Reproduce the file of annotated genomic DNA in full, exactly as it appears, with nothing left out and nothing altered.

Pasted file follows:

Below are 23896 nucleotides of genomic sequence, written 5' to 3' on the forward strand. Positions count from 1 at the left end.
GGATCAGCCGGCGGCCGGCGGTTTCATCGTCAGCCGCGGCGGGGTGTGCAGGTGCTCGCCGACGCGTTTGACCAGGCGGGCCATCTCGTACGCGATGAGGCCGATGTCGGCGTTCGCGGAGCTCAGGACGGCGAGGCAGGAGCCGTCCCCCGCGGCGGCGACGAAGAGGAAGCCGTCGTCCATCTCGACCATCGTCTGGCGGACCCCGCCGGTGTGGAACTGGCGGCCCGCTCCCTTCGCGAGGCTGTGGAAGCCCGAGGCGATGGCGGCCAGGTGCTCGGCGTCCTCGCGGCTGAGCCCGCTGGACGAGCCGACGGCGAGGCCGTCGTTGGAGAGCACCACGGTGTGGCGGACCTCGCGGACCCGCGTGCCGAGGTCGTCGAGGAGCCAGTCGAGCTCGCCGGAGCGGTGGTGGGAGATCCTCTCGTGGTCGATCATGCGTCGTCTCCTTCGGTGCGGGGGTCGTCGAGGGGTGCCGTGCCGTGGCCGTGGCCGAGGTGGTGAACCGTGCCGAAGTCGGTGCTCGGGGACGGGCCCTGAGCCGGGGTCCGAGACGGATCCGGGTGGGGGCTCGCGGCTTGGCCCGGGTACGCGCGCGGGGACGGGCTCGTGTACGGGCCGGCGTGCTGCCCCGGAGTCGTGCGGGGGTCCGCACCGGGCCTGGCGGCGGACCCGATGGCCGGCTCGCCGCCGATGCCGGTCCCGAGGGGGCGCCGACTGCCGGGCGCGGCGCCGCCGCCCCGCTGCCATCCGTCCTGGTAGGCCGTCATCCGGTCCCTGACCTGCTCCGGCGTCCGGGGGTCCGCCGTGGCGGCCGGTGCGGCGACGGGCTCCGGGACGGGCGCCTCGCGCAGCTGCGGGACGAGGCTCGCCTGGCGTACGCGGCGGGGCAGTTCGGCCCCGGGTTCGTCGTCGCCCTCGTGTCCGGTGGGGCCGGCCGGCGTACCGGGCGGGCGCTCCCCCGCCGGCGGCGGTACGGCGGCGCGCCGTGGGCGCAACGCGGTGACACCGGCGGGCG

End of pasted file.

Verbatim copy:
Below are 23896 nucleotides of genomic sequence, written 5' to 3' on the forward strand. Positions count from 1 at the left end.
GGATCAGCCGGCGGCCGGCGGTTTCATCGTCAGCCGCGGCGGGGTGTGCAGGTGCTCGCCGACGCGTTTGACCAGGCGGGCCATCTCGTACGCGATGAGGCCGATGTCGGCGTTCGCGGAGCTCAGGACGGCGAGGCAGGAGCCGTCCCCCGCGGCGGCGACGAAGAGGAAGCCGTCGTCCATCTCGACCATCGTCTGGCGGACCCCGCCGGTGTGGAACTGGCGGCCCGCTCCCTTCGCGAGGCTGTGGAAGCCCGAGGCGATGGCGGCCAGGTGCTCGGCGTCCTCGCGGCTGAGCCCGCTGGACGAGCCGACGGCGAGGCCGTCGTTGGAGAGCACCACGGTGTGGCGGACCTCGCGGACCCGCGTGCCGAGGTCGTCGAGGAGCCAGTCGAGCTCGCCGGAGCGGTGGTGGGAGATCCTCTCGTGGTCGATCATGCGTCGTCTCCTTCGGTGCGGGGGTCGTCGAGGGGTGCCGTGCCGTGGCCGTGGCCGAGGTGGTGAACCGTGCCGAAGTCGGTGCTCGGGGACGGGCCCTGAGCCGGGGTCCGAGACGGATCCGGGTGGGGGCTCGCGGCTTGGCCCGGGTACGCGCGCGGGGACGGGCTCGTGTACGGGCCGGCGTGCTGCCCCGGAGTCGTGCGGGGGTCCGCACCGGGCCTGGCGGCGGACCCGATGGCCGGCTCGCCGCCGATGCCGGTCCCGAGGGGGCGCCGACTGCCGGGCGCGGCGCCGCCGCCCCGCTGCCATCCGTCCTGGTAGGCCGTCATCCGGTCCCTGACCTGCTCCGGCGTCCGGGGGTCCGCCGTGGCGGCCGGTGCGGCGACGGGCTCCGGGACGGGCGCCTCGCGCAGCTGCGGGACGAGGCTCGCCTGGCGTACGCGGCGGGGCAGTTCGGCCCCGGGTTCGTCGTCGCCCTCGTGTCCGGTGGGGCCGGCCGGCGTACCGGGCGGGCGCTCCCCCGCCGGCGGCGGTACGGCGGCGCGCCGTGGGCGCAACGCGGTGACACCGGCGGGCG